Digital Media

Evergreen, Searchlight, Rosebud at Jessica Silverman Gallery

Margo Wolowiec. Evergreen, Searchlight, Rosebud, 2017; installation view. Courtesy of the Artist and Jessica Silverman Gallery.

Shotgun Reviews are an open forum where we invite the international art community to contribute timely, short-format responses to an exhibition or event. If you are interested in submitting a Shotgun Review, please click this link for more information. In this Shotgun Review, Becca Roy-O’Gorman reviews Evergreen, Searchlight, Rosebud at Jessica Silverman Gallery in San Francisco. Margo Wolowiec’s work intersects many planes: physical and virtual[…..]

Red in View at the Whitney Museum of American Art

MPA , Entrance, 2014–2016; Pigmented inkjet print mounted on mat board and painted wood; 7 × 7 in. Courtesy of MPA and the Whitney Museum

Shotgun Reviews are an open forum where we invite the international art community to contribute timely, short-format responses to an exhibition or event. If you are interested in submitting a Shotgun Review, please click this link for more information. In this Shotgun Review, Jasa McKenzie assesses Red in View at the Whitney Museum of American Art. Red in View by MPA aims to explore the potential[…..]

From Generation to Generation: Inherited Memory and Contemporary Art at the Contemporary Jewish Museum

From Generation to Generation: Inherited Memory and Contemporary Art, 2016; installation view, San Francisco, CA. Courtesy of the Contemporary Jewish Museum. Photo: JKA Photography.

Shotgun Reviews are an open forum where we invite the international art community to contribute timely, short-format responses to an exhibition or event. If you are interested in submitting a Shotgun Review, please click this link for more information. In this Shotgun Review, Carlos Kong reviews From Generation to Generation: Inherited Memory and Contemporary Art at the Contemporary Jewish Museum in San Francisco. Memories take[…..]

Curating in an Era of Change: In Conversation With E. Jane

E. Jane. Notes on softness, 2016, NewHive site.

Today from our friends at ARTS.BLACK we bring you the third installment of author Ashley Stull Meyers’ series Curating in an Era of Change.  In this iteration of the work, Meyers interviews conceptual artist E. Jane. They discuss the internet as exhibition space, academia, and navigating the art world—and the world at large—as Black women. E. Jane states, “I think the social media feed has some Utopian possibility[…..]

An Atlas of Mirrors: Singapore Biennale 2016

Titarubi. History Repeats Itself, 2016; Gold-plated nutmeg, copper-plated wood, nickel-plated wood, burnt wood, sampan, wood, aluminium, copper, soil, light and nutmeg perfume; Dimensions variable. Image courtesy of Singapore Art Museum.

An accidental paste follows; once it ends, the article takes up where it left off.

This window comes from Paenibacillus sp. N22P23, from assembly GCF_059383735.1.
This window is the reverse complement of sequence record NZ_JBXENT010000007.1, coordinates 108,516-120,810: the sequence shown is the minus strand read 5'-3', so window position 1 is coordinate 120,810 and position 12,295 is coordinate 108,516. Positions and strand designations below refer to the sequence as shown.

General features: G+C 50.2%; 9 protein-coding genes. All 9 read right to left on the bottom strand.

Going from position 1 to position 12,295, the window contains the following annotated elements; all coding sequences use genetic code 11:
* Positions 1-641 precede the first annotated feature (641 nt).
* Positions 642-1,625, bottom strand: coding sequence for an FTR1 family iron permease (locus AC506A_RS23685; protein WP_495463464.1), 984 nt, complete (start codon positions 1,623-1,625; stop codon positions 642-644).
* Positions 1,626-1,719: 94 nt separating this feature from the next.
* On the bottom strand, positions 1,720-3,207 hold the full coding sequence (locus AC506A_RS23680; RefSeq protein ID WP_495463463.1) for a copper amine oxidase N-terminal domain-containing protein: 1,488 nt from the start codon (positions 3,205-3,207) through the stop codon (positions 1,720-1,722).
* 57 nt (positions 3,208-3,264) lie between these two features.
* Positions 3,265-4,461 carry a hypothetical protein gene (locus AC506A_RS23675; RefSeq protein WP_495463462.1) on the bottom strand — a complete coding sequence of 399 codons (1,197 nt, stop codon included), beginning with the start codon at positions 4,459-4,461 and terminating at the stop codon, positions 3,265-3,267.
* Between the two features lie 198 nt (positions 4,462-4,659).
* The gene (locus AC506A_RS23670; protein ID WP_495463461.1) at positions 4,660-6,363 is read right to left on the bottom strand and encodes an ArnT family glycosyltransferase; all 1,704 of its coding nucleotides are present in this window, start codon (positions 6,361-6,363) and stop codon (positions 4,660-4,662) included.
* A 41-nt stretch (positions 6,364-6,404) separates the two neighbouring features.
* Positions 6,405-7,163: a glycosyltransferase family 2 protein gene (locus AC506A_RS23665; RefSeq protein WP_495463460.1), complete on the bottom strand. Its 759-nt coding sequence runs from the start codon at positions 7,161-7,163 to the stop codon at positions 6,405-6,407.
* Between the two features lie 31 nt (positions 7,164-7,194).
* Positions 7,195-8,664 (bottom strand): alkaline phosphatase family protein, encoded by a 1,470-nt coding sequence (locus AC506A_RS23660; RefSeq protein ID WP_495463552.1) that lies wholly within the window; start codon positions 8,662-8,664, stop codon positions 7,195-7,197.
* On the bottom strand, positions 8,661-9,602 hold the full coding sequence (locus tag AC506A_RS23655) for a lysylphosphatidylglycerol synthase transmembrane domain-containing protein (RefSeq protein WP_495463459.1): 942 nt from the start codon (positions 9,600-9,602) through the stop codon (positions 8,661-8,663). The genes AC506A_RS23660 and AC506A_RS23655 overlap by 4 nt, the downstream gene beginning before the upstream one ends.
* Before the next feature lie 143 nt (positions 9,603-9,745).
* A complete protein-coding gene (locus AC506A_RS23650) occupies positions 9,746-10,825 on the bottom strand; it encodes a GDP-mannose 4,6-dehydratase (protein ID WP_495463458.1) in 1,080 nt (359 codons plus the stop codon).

There is no shortage of mirrors and maps in the fifth iteration of the Singapore Biennale. Glass mirrors in Harumi Yukutake’s Paracosmos (2016) curve around the main circular stairwell of the Singapore Art Museum, dazzling the eye as light hits their multiple reflective surfaces. Dozens of mirrors appear in their reflections; dozens more yet, to the power of infinity, show up in the reflections of their reflections. In[…..]

Pipilotti Rist: Pixel Forest at the New Museum

Pipilotti Rist. Mercy Garden, 2014; two-channel video and sound installation, color, with carpet; 10:30 min; dimensions variable. Sound by Heinz Rohrer. Courtesy of the Artist, Hauser & Wirth, Luhring Augustine, and New Museum. Photo: Maris Hutchinson / EPW Studio.

I admit that I’m late to discovering Swiss artist Pipilotti Rist. However, given that she has been producing work since the 1980s, and only in 2016 has received her first major retrospective in New York, Pixel Forest at the New Museum, I may not be the only one. The exhibition as a whole is an immersive environment, where one can easily and pleasurably lose time—an[…..]

Odd Jobs: Danielle Dean

Danielle Dean. Hexafluorosilicic, 2015; installation view at Commonwealth & Council, Los Angeles. Courtesy of the artist.

Welcome back to Odd Jobs, where artists talk about their varied and nontraditional career arcs. For this installment, I spoke to Danielle Dean—born to a Nigerian father and an English mother in Alabama—whose interdisciplinary practice draws from this multinational background. Her work explores the interpellation of thoughts, feelings, and social relations by power structures working through news, advertising, political speech, and digital media. She has[…..]